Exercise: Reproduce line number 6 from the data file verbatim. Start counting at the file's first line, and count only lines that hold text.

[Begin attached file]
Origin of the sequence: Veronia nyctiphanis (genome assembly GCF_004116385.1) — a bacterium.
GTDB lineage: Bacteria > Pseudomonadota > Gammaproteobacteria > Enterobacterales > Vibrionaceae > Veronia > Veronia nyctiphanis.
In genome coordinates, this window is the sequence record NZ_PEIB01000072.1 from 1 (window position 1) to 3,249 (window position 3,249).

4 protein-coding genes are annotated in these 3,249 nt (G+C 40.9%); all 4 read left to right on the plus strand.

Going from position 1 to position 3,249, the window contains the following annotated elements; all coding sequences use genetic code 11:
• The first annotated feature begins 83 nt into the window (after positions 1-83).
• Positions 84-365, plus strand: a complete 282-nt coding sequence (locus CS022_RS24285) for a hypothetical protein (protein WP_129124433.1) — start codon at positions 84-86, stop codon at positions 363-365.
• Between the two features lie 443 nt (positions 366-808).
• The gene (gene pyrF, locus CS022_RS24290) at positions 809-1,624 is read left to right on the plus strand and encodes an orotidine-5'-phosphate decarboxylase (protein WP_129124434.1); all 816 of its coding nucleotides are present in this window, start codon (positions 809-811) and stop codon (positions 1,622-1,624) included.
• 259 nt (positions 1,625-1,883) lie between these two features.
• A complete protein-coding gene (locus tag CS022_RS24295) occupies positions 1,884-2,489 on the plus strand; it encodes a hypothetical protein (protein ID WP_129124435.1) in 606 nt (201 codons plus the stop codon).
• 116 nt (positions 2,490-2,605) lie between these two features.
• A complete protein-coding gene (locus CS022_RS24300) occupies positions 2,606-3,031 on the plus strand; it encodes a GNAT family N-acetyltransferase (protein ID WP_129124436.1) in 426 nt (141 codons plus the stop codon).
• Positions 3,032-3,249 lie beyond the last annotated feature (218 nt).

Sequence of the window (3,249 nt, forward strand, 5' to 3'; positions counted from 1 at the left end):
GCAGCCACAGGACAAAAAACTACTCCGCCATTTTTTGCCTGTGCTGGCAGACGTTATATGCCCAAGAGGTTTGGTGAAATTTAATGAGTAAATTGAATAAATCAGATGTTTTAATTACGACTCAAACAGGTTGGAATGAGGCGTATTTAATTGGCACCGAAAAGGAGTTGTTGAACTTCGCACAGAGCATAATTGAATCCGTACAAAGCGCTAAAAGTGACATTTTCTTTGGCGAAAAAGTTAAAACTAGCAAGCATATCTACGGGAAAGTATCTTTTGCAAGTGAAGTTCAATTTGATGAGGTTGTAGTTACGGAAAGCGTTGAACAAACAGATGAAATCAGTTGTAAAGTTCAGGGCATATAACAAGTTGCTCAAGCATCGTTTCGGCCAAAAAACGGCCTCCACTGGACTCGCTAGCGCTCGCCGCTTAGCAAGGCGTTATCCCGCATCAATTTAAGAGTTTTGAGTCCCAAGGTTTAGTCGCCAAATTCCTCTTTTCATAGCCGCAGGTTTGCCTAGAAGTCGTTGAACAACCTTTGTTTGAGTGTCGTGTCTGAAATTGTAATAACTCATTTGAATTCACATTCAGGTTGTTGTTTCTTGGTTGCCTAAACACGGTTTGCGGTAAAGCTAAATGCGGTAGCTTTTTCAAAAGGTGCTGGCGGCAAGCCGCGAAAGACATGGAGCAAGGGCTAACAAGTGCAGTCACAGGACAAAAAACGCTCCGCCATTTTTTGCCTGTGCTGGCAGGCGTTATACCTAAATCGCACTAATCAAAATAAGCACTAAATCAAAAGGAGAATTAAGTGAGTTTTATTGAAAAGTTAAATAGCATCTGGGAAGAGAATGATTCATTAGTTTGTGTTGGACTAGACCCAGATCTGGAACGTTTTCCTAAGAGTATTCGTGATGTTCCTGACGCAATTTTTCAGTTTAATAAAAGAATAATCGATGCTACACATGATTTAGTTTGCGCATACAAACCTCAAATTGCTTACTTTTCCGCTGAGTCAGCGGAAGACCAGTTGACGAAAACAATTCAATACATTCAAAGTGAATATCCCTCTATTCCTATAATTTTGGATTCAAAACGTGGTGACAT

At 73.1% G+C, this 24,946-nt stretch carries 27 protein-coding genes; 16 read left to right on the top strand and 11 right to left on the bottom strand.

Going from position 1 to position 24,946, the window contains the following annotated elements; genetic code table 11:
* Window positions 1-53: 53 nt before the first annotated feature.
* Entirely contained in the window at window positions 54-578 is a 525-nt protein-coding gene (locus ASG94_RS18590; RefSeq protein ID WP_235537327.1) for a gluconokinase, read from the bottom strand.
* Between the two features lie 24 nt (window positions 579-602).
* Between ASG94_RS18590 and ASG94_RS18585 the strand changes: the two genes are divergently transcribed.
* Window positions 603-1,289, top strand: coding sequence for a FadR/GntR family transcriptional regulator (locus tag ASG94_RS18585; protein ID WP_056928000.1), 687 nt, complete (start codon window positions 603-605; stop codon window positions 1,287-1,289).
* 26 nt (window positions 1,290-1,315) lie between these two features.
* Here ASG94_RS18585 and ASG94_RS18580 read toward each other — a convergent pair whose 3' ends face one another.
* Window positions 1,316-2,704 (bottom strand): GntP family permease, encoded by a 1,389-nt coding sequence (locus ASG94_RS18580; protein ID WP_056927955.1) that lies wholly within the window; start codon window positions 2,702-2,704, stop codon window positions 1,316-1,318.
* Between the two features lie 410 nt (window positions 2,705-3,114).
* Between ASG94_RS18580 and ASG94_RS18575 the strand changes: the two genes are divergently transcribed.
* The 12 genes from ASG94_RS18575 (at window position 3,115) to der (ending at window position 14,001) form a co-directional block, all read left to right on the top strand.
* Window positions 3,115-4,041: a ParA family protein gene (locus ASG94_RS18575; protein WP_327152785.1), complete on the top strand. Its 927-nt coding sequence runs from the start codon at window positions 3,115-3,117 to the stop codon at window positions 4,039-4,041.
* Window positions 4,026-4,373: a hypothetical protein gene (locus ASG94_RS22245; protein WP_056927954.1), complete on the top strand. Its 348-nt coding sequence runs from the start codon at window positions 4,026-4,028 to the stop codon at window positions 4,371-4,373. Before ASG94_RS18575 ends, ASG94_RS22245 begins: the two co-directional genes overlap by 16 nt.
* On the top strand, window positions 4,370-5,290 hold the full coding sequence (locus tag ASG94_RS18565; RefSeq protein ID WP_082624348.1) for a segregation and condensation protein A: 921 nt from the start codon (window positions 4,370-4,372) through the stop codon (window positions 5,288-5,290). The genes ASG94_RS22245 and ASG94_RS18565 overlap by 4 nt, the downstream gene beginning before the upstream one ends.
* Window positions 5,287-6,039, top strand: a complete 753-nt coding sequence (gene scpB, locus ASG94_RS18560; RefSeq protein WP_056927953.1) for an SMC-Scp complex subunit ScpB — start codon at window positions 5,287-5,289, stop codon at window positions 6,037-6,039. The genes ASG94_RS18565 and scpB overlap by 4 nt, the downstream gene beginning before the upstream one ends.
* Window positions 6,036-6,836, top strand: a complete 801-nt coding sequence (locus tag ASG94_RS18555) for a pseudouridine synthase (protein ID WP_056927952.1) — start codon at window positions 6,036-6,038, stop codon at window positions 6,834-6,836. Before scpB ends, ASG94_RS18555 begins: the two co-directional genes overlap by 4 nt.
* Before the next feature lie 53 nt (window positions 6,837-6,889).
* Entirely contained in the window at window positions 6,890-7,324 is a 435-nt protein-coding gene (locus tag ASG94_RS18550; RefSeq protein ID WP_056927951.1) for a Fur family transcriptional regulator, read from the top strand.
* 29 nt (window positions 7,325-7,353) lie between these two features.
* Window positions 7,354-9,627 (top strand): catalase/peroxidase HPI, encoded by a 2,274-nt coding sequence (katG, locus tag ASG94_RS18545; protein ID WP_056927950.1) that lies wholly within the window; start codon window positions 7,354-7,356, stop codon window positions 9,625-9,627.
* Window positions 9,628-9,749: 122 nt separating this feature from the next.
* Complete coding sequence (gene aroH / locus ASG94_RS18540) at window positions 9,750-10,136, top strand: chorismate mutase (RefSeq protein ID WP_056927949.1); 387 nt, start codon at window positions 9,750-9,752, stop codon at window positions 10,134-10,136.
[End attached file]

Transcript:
• The first annotated feature begins 83 nt into the window (after positions 1-83).